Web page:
A 12-Month Review of Revisional Single Anastomosis Gastric Bypass for Complicated Laparoscopic Adjustable Gastric Banding for Body Mass Index over 35.Obes Surg. 2017 11; 27(11):3048-3054.OS
In many countries, laparoscopic adjustable gastric banding (LAGB) was previously the most commonly performed bariatric procedure due to its operative safety and early efficacy. This procedure is now superseded because of doubtful long-term results and late complications. Many people eventually required revisional bariatric surgery such as conversion to single anastomosis gastric bypass (SAGB). This study aims to assess the safety and durability of single-stage conversion from LAGB to SAGB in patients who are intolerant to LAGB and who also fail to lose weight, or re-gain weight.
Seventy-four patients with BMI > 35 kg m-2 were selected from a prospective bariatric database between July 2012 and December 2015 for revisional laparoscopic SAGB surgery and were followed up at 6 weeks, 3, 6 and 12 months after their operation.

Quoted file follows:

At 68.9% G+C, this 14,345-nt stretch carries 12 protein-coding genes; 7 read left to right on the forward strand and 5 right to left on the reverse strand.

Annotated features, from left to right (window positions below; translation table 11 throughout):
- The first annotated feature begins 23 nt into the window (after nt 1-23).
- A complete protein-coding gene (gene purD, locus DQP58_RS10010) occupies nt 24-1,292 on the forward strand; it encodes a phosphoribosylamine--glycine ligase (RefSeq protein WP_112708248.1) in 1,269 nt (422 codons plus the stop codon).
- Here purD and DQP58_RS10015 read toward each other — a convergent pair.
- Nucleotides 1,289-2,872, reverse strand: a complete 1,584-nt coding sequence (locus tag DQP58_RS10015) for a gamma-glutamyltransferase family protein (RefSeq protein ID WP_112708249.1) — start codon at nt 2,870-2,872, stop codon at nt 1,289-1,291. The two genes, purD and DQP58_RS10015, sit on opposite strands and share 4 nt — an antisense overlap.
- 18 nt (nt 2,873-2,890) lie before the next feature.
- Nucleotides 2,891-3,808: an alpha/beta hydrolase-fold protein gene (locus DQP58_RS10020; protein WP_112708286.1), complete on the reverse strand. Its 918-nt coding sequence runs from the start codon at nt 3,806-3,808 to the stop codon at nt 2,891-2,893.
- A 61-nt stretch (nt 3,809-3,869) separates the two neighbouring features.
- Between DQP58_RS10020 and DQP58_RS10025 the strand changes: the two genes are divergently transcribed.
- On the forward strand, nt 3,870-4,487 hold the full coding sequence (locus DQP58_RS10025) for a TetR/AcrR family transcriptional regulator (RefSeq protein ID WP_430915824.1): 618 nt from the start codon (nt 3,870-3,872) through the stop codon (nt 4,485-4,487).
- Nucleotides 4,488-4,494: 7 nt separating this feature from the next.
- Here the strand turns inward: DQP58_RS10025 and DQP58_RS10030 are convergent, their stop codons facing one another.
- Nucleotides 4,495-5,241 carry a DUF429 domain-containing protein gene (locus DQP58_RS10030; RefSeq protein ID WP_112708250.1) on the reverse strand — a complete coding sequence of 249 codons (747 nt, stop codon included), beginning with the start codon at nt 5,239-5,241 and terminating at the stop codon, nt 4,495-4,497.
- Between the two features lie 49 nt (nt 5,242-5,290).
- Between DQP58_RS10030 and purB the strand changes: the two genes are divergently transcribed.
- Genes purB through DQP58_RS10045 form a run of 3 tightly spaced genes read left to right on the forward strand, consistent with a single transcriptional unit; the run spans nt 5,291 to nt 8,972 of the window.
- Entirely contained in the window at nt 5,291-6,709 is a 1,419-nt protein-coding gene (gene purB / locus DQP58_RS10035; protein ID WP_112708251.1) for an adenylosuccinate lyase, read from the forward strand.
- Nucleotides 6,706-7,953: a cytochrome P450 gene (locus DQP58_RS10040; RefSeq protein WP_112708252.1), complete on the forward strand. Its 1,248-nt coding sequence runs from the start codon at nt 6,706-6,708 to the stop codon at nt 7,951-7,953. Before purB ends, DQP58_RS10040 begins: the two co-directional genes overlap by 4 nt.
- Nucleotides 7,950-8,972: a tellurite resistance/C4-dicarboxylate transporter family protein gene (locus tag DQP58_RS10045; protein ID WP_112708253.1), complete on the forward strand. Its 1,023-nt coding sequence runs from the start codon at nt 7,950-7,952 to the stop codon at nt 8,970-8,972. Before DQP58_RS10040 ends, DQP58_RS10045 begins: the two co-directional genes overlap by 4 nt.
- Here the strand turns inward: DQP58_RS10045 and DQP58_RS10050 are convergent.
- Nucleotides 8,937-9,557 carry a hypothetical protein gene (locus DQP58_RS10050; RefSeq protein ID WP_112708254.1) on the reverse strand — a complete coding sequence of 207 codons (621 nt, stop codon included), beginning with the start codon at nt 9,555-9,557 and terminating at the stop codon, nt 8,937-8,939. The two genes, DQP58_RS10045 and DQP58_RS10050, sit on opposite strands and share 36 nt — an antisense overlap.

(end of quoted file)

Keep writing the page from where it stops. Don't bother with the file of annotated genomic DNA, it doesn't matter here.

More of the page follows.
The mean BMI at 6 weeks, then 3, 6 and 12 months were 41.6 ± 7.66, 38.8 ± 7.54, 35.4 ± 7.10 and 33.2 ± 7.34 kg m-2, respectively. The mean percentage EWL at 6 weeks then 3, 6 and 12 months were 21.0 ± 9.12, 37.8 ± 12.5, 55.1 ± 15.8 and 67.0 ± 19.6%, respectively. Postoperative follow-up at these times were 97, 85, 69 and 46%, respectively. Early (< 30 day) morbidity was 20.3% with major complications of CD grade 3a or more of 13.5%.
This study demonstrates that single-stage revisional SAGB after a failed LAGB achieved good short-term weight loss and low 30-day morbidity.